Civil War Sites
The southern landscapes of eastern North Carolina played a significant role during the Civil War, as small strategic battles were fought to gain control of the vital rivers and waterways of the region. Wilmington was a primary port of entry for supplies to the South, making the forts of Brunswick County of great importance to the defense of the Confederates' position. Many sites in our area played part in protecting the mouth of the Cape Fear River during this pivotal time in history. The Cape Fear would soon become known as the "lifeline of the Confederacy."
Fort Anderson - Constructed at the abandoned site of Brunswick Town, the large sand fortification of Fort Anderson was built by the Confederate States of America as part of the river defense of Wilmington. The Cape Fear River was vital to General Lee's army as a supply route from Wilmington to Richmond and Petersburg. Fort Anderson (originally named Fort St Philip's) contained two batteries, each equipped with five cannons which overlooked the shipping channel and provided protection to blockade runners.
Fort Johnston - In 1861, coastal fortifications that had long been without troops were once again called into service. Located overlooking the Cape Fear River on the banks of Smithville (now Southport), Fort Johnston's original role was seen as being a depot for troops and supplies held for general harbor defense. That crucial role would be important to the Confederates but not the only role this fort would play. Not only Fort Johnston but the town of Smithville as well, with their mariners and pilots, would become heavily relied on as blockade running became increasingly necessary to the South's defense.
Fort Caswell - The batteries at Fort Caswell were named in honor of Richard Caswell, the first governor of NC to be elected by the General Assembly of the state following the Declaration of Independence. This defensive armament was contructed as a 2,750-acre military reservation on the eastern tip of Oak Island. With it's strategic location, Fort Caswell played an essential role as protector of the blockade runners, of Fort Johnston, and of the crucial port of Wilmington.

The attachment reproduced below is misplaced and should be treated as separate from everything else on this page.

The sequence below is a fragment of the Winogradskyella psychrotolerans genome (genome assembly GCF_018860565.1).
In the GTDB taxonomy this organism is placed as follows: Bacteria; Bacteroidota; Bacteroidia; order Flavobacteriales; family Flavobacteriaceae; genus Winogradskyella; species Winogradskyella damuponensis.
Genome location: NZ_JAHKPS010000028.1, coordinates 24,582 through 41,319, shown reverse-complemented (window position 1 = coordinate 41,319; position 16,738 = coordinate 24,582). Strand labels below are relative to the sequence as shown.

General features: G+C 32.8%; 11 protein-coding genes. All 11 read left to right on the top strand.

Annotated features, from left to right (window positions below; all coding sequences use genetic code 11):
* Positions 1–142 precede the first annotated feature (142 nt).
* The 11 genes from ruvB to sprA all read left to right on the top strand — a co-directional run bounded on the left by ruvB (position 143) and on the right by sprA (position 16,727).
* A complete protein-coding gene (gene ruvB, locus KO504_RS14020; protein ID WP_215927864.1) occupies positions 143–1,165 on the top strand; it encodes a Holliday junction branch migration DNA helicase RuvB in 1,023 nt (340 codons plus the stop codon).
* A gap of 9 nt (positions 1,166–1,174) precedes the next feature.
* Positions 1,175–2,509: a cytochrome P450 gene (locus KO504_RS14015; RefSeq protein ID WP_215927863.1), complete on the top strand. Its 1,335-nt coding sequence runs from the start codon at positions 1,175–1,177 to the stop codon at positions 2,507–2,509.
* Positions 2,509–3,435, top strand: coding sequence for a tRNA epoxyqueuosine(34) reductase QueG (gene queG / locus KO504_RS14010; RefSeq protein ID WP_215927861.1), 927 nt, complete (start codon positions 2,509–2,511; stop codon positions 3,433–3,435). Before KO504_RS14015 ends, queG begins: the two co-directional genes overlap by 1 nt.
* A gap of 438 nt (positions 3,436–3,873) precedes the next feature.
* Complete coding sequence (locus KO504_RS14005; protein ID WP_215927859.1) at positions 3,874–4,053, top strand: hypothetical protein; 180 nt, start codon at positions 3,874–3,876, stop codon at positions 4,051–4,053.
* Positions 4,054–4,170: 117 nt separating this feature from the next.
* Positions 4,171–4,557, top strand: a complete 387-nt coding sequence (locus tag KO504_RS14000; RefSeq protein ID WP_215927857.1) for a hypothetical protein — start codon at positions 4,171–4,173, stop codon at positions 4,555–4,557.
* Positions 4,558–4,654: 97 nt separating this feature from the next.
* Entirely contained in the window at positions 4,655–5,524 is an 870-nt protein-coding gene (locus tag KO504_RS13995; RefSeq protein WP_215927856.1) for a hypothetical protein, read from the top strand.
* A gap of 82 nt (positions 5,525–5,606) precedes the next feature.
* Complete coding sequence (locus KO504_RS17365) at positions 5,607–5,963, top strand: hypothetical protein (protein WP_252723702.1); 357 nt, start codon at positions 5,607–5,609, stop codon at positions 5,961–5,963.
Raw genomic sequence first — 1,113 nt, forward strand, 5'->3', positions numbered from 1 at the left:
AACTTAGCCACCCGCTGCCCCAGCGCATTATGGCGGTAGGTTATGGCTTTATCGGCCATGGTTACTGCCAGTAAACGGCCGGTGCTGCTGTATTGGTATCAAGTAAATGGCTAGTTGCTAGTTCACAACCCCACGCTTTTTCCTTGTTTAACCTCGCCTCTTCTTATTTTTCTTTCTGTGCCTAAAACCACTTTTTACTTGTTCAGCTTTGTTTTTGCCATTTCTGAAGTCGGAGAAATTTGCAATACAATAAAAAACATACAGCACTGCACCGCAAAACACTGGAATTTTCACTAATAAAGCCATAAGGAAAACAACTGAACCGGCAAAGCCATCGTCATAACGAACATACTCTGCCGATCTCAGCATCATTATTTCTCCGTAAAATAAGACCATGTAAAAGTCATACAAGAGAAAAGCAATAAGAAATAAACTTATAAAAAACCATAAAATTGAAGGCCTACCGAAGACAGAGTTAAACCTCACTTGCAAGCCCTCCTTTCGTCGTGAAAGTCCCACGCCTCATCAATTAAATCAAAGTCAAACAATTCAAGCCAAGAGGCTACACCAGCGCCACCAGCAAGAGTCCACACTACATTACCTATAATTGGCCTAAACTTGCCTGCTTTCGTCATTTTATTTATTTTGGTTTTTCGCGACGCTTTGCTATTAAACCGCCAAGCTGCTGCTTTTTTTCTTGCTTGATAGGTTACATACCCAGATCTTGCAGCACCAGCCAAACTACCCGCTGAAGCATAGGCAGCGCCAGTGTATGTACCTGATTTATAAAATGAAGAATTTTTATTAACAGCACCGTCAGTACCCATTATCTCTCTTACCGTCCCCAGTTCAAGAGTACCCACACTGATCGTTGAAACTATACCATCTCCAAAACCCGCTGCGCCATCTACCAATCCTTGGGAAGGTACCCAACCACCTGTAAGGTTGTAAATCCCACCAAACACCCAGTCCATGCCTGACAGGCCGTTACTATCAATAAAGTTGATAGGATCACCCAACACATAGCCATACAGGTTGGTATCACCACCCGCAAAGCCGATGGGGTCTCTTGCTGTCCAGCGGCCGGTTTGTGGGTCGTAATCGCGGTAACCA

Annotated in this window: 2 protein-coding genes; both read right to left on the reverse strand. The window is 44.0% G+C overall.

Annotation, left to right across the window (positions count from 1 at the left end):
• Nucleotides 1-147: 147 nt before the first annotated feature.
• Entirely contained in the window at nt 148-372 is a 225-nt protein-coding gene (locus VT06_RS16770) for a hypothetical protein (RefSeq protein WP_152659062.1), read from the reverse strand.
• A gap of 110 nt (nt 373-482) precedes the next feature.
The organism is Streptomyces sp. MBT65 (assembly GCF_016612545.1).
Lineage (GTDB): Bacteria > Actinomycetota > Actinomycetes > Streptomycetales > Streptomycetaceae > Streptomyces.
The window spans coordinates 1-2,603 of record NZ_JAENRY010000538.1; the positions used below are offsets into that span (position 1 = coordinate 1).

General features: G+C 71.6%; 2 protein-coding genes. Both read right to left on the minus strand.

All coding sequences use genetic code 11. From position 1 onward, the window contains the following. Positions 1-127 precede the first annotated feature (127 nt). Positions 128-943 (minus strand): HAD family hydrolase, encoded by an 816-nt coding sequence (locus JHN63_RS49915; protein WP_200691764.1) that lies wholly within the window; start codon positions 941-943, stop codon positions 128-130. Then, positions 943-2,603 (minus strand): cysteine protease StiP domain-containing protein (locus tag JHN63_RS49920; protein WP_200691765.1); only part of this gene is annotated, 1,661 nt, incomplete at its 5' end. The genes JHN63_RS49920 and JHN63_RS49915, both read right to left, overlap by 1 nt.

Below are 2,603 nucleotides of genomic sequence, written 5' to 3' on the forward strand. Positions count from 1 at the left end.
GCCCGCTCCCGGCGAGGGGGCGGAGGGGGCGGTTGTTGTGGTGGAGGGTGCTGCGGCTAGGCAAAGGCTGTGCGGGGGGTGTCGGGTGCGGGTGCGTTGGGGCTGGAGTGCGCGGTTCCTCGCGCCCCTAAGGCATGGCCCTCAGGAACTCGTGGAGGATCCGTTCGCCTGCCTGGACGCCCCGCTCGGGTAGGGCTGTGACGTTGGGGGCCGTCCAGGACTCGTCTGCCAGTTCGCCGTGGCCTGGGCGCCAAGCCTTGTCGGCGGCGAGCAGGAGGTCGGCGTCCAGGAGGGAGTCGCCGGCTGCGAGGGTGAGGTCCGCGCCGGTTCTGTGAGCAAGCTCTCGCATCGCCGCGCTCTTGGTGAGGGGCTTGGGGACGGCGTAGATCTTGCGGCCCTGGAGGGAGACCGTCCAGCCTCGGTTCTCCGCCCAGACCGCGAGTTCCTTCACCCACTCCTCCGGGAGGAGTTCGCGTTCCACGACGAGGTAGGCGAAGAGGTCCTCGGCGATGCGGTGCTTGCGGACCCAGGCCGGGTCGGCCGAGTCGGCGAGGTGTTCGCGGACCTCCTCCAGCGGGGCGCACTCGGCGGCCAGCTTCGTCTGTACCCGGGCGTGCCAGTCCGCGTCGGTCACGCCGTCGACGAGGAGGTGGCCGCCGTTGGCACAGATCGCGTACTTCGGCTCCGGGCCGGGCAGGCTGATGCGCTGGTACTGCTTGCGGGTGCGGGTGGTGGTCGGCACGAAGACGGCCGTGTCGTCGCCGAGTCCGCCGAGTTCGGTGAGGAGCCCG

Fort Holmes - This fort was built in 1863 with the help of slave labor from Carolina plantations. Fort Holmes, located on Smith Island (now Bald Head Island), was constructed of sand, marsh soil, and palm tree logs, but it was never finished. Although unfinished, it was still active during the Civil War, with 15 to 18 guns placed there and as many as a thousand soldiers. Following the fall of Fort Fisher to the north and Fort Anderson nearby, Fort Holmes was evacuated and destroyed and the troops there were carried to Smithville.
Fort Johnston Hospital - 413 E Bay Street, Southport. ca. 1852-1860. Originally located on the western edge of the military installation, this two story structure once served as the hospital for Fort Johnston. The downstairs area was used as a doctor's office, steward's room, and a small dispensary, while the upstairs provided space for a twelve-bed sick ward. In 1889, the hospital was moved to its present location and converted into a private residence. This property remains privately owned and can only be viewed from the street.
Saint Philip’s Episcopal Church - 205 E Moore Street, Southport. ca. 1843, 1860, 1894-96. In 1843, under the auspices of Colonel Thomas Childs, commander of Fort Johnston, the Chapel of the Cross at St Philip’s Church was constructed. Located directly across the street from Fort Johnston, it is believed that Col. Childs desired a church to serve the fort and enlisted the labor of his soldiers to help in it’s construction. In early 1865, after the evacuation of Fort Johnston by Confederate soldiers, the church was seized and occupied by Union forces, where it was used as a hospital for their wounded and later as a school.